How mastermind of Punjab CM’s assassination was caught
Former Delhi Police chief Neeraj Kumar has revealed in his long-anticipated book, ‘Dial D for Don’, that capturing the mastermind of Punjab chief minister Beant Singh’s assassination was the most dangerous operation he ever undertook.punjab Updated: Nov 29, 2015 20:49 IST
Former Delhi Police chief Neeraj Kumar has revealed in his long-anticipated book, ‘Dial D for Don’, that capturing the mastermind of Punjab chief minister Beant Singh’s assassination was the most dangerous operation he ever undertook.
But as luck would have it, when mastermind Jagtar Singh Tara was tracked to a hideout in south Delhi, he was unarmed, save a cyanide capsule hidden in his turban. “We were half expecting the men inside to be sitting with Kalashnikov rifles, ready to fire. Instead, to our surprise and relief, we found a tall, turbaned Sikh youngster sprawled leisurely in an executive chair,” Kumar told IANS in an interview, adding: “Another Sikh, but without a turban, was also seated there, in a relaxed mode. We overpowered them in no time.”
The man in turban accepted that he was Tara. This was in September 1995, barely weeks after Beant Singh’s assassination in Chandigarh by a suicide bomber. Beant Singh had become CM at the peak of the militant Khalistan (separate Sikh homeland) campaign in Punjab. Soon after he took charge, security forces ended the decade-long saga of violence in the state.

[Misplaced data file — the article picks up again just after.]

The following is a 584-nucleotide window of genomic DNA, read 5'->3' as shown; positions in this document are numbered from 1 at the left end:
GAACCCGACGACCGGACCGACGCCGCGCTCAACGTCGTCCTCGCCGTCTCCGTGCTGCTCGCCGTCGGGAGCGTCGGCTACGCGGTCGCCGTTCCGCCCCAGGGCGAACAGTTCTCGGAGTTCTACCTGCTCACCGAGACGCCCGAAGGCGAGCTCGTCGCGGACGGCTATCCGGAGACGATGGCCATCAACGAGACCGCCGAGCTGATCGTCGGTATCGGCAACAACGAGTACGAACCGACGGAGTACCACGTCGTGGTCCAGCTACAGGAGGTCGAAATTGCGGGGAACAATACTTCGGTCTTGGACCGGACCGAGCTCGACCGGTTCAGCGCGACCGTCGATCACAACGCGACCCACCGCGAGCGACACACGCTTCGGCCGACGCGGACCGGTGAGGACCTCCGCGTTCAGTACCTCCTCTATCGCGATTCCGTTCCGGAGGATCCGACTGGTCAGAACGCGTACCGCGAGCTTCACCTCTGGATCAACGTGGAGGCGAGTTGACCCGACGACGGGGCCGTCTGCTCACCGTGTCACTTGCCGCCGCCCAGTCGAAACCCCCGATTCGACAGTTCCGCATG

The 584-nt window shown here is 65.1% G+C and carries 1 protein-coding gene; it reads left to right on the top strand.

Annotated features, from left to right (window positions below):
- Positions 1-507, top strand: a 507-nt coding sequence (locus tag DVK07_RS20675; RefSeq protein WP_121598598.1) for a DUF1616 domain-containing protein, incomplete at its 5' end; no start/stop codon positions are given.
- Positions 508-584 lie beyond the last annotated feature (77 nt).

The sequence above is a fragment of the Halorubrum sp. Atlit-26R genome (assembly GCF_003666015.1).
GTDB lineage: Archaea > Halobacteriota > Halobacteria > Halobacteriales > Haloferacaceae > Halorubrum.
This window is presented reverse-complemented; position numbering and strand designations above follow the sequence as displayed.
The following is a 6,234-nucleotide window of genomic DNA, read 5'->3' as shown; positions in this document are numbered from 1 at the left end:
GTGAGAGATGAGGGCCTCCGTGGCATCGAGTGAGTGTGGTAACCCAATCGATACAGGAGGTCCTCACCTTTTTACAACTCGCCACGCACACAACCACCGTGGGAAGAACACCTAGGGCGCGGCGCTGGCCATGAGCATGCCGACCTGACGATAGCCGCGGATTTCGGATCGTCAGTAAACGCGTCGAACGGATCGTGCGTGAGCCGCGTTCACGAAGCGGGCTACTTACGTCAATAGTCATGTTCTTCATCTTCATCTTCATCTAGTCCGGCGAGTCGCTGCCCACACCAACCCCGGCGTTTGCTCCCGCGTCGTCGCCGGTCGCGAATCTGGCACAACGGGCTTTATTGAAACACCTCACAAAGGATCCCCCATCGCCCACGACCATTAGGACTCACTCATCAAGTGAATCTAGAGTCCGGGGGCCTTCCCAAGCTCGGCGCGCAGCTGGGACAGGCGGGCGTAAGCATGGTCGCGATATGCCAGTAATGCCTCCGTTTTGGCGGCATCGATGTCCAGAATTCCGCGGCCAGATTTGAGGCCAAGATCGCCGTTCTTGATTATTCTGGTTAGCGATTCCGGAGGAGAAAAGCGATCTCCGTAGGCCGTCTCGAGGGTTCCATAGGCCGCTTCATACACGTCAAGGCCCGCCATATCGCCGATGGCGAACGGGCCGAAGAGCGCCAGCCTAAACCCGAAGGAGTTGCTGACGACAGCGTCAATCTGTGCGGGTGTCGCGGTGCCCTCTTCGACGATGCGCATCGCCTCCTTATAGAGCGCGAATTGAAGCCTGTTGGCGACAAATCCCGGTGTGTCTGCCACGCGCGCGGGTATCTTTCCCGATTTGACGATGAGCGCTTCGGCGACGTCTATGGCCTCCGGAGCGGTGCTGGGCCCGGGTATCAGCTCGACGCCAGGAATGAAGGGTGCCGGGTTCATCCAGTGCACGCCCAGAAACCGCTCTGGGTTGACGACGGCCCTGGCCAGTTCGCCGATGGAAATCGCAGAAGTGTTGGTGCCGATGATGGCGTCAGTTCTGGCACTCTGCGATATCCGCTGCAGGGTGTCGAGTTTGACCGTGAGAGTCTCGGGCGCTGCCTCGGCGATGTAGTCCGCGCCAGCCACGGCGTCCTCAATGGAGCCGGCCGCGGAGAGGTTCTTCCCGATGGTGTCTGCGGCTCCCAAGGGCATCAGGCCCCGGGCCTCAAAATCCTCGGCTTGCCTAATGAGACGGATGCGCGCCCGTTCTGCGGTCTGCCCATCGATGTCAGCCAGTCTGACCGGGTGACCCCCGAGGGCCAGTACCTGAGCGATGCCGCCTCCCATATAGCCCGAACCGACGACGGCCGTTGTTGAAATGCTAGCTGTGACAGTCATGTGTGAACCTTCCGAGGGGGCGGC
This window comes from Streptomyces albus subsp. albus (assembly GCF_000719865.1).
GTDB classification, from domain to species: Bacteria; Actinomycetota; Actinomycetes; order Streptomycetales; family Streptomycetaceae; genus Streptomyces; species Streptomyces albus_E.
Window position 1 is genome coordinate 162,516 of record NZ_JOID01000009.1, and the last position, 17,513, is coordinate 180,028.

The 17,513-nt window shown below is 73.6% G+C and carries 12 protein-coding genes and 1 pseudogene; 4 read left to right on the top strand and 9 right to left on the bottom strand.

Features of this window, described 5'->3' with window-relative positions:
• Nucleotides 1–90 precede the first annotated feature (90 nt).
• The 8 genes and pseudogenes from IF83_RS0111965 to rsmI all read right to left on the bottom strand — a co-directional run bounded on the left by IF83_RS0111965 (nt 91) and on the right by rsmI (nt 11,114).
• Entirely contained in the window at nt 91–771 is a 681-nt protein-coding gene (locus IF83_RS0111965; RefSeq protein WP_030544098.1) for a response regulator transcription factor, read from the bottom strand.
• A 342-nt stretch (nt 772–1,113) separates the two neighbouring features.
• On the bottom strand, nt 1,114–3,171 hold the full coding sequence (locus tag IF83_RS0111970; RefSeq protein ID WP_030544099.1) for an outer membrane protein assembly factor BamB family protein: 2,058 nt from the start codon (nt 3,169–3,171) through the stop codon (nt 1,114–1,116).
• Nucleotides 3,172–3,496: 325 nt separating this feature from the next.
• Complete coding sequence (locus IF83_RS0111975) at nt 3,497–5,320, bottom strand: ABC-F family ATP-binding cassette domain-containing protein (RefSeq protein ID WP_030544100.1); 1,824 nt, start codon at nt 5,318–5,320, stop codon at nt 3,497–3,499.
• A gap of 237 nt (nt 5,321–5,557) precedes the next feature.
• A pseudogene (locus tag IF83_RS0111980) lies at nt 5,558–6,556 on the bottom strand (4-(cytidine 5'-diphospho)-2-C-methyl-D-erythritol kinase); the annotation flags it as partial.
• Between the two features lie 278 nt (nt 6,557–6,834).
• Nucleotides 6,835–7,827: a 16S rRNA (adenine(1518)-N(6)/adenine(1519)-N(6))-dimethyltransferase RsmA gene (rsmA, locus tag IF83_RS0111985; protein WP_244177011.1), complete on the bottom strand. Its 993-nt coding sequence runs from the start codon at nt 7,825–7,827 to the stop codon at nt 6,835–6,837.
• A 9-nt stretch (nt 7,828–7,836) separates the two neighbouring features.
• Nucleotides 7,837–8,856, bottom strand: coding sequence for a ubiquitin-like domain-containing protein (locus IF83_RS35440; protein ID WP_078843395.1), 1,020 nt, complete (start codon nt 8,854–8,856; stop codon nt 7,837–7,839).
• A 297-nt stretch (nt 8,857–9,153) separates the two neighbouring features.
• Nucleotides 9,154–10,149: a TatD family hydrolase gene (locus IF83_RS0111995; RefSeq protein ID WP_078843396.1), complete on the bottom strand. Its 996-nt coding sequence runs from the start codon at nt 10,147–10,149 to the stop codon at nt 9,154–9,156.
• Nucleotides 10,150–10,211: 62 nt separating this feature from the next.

Beant Singh, Punjab CM from 1992 to 1995, along with 17 others, was killed by the Babbar Khalsa International (BKI) on August 31, 1995. He had come down from his second-floor office around 5.10p.m and was about to get into his car in the VIP porch, when Dilawar Singh, a suicide bomber in police uniform, blew himself up.
Kumar, then deputy inspector general in the Central Bureau of Investigation (CBI), recalls that “Tara’s arrest was one of the most risky operations I joined”. Explaining the risk, he said: “My decision to take him on without a commando unit, weapons, and bulletproof jackets, without cordoning off the area and taking some locals into confidence, could all backfire within seconds. All our combined heroism could blow up in our face.”
4 unarmed cops and a terrorist
Assisting Kumar were assistant sub-inspector Anchal Singh, constables Dharambir Singh, and Surinder Singh, all unarmed. They barged into a shop in a small single-storey municipal market in south Delhi’s Safdarjung Enclave. That’s where they found their prey.
In January 2004, Tara, who belongs to Dekwala village near Rupnagar, was among four militants who escaped from Chandigarh’s Burail jail after digging 109-foot-long tunnel. Two of them — Jagtar Singh Hawara and Paramjeet Singh Bheroa — have been arrested, while the third, Dev Singh “Devi”, not linked with the assassination but who had helped them in the escape plan, remains at large. Hawara and Bheora have since been convicted in the assassination case, while Tara’s trial is going on. He was arrested in Thailand early this year and brought to India.
Kumar’s book basically is about the Indian underworld after the 1993 serial bombings in Mumbai, which were blamed on the still fugitive mobster Dawood Ibrahim, leader of “D Company”.